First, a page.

July 30, 2001
SCOTTSBLUFF, Neb. Nebraska's growing potato industry means the state's livestock producers must be more watchful of their herds. Cattle, sheep or pigs that dine on a nearby potato patch can become extremely sick and may die.
Potato vines contain a glycoalkaloid called solanine that may be toxic to livestock, said Alex Pavlista, potato specialist at the University of Nebraska's Panhandle Research and Extension Center here.
"Glycoalkaloids are found in the leaves and vines of many plants, including tobacco and tomatoes," the Institute of Agriculture and Natural Resources specialist said. "Some are more toxic than others. Since livestock will eat nearly anything they come across, it is particularly important to keep animals away from plants that produce these chemicals, such as potatoes."
Cattle and sheep are affected by solanine, but pigs are the most sensitive to the chemical because of their single-stomached digestive tract.
Good fencing and proper fence maintenance is the only way to keep livestock away from potato fields, Pavlista said.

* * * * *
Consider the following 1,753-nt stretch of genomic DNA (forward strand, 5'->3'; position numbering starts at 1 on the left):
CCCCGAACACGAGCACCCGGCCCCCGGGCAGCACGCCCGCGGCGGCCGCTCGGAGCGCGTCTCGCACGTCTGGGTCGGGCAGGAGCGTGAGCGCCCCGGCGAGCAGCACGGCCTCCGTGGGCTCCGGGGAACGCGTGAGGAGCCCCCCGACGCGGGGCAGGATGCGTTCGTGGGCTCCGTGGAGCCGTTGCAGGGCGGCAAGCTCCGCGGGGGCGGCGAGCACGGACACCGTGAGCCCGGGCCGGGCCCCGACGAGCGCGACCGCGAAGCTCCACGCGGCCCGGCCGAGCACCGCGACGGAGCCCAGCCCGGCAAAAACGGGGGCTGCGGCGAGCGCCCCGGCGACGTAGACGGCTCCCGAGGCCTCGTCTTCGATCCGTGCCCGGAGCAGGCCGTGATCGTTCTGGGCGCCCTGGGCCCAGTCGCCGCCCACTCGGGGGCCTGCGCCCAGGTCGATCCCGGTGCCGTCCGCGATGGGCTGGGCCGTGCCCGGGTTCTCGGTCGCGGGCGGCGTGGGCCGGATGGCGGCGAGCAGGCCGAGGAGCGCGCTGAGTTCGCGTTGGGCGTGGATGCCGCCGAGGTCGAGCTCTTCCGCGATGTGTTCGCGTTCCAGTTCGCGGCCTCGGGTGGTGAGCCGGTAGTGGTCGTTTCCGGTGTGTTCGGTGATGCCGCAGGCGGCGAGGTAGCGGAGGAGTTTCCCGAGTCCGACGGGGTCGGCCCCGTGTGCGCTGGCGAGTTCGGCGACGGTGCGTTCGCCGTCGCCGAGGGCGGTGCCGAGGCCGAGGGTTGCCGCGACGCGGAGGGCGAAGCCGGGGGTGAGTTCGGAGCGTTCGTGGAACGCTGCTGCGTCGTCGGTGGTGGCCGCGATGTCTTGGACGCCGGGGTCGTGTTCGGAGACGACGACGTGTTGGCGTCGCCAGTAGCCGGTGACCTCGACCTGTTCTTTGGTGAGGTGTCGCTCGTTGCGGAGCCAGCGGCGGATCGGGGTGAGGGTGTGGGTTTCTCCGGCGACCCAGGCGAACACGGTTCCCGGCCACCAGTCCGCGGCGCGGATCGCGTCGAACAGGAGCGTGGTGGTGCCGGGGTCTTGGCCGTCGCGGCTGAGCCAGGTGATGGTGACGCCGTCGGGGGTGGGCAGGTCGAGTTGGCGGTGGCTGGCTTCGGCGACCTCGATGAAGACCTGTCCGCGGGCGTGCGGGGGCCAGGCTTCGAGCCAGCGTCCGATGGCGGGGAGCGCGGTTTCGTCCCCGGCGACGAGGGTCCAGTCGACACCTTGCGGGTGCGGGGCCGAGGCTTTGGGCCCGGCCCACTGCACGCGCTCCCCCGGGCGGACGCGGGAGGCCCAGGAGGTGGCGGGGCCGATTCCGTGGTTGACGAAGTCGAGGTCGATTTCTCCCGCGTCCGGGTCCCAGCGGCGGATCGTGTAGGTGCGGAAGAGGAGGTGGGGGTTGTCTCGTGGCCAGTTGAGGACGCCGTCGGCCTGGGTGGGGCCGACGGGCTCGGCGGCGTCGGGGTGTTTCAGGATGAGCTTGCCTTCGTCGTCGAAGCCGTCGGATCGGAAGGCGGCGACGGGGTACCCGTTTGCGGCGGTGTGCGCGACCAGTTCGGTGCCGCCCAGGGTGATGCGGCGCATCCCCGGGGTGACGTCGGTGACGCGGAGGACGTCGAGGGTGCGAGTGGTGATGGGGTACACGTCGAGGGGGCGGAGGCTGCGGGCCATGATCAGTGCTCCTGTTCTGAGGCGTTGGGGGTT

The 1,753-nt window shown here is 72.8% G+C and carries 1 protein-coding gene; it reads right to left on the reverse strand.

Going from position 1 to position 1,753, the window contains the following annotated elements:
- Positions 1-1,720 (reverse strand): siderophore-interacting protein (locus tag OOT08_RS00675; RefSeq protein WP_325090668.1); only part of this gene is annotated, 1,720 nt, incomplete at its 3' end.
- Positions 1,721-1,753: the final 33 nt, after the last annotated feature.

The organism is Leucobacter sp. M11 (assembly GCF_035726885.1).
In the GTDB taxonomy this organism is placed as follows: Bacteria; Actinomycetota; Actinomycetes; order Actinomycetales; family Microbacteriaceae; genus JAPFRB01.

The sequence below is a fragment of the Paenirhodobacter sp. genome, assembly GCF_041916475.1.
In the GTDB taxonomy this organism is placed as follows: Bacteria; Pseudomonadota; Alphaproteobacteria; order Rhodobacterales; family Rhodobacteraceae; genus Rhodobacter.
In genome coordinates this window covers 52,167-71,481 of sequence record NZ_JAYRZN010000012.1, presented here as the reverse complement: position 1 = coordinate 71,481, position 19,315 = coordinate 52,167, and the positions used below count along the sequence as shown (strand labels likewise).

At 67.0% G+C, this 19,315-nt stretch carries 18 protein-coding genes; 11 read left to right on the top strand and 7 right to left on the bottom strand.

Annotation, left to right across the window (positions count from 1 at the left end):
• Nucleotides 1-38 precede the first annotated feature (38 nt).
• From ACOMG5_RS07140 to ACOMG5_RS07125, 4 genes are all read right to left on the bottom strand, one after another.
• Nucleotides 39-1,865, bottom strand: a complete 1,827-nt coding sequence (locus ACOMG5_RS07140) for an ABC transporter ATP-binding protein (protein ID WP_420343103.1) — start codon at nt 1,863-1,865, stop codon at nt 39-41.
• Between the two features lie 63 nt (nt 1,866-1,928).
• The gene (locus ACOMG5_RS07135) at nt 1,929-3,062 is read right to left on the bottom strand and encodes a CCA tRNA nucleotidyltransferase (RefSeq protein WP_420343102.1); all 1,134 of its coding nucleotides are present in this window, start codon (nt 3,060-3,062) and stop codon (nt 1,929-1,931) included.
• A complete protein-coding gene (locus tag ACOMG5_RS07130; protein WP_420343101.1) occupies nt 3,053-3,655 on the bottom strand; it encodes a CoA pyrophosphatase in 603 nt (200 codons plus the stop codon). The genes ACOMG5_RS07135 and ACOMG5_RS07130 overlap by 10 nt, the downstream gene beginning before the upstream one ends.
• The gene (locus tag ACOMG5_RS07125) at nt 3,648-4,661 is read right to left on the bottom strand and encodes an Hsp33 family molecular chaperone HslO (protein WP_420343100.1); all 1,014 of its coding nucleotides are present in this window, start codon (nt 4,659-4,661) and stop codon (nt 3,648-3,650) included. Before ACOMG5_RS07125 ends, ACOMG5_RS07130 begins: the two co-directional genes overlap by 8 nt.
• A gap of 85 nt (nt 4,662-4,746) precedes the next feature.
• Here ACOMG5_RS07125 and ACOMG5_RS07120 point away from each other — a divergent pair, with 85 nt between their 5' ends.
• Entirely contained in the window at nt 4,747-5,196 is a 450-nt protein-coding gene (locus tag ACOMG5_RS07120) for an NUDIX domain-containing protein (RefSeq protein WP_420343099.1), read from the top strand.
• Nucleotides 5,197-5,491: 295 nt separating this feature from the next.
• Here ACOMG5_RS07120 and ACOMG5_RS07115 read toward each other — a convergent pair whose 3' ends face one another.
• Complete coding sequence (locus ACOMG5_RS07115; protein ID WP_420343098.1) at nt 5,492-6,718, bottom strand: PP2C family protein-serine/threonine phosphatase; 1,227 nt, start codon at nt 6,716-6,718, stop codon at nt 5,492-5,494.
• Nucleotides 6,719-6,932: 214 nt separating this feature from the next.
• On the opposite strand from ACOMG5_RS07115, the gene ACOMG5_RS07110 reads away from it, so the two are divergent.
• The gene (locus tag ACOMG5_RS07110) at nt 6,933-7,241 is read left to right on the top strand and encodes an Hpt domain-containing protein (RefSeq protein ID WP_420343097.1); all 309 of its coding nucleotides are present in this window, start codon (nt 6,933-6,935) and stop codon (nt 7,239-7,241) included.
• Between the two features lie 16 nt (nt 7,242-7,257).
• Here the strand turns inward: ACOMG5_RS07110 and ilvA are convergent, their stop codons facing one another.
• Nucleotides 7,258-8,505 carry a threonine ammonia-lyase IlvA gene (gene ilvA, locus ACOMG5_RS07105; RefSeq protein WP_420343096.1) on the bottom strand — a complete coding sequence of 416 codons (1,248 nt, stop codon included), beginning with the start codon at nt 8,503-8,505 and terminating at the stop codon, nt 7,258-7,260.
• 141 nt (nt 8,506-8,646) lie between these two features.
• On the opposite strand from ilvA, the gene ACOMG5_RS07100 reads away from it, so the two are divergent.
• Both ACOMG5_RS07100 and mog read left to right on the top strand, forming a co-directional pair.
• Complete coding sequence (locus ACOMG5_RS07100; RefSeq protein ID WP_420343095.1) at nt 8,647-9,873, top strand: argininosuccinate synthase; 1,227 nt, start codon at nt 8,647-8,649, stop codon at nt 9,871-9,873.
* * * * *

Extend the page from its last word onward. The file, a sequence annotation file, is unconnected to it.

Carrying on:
"If cattle get into a potato field, they will likely eat the vines," he said. "You have to stop this problem before it starts."
Animals that have ingested solanine generally will stop eating, salivate heavily and pregnancies will terminate.
"There will be no doubt that the animal is sick once it has eaten potato vines," Pavlista said. "Depending on the quantity of vines eaten and the other chemicals on the vines, the animal may even die."
Only one case of potato-vine poisoning in livestock has been reported in Nebraska recently, he said. Last year, one cow died and another became seriously ill after they were found grazing in a potato field in Rock County.
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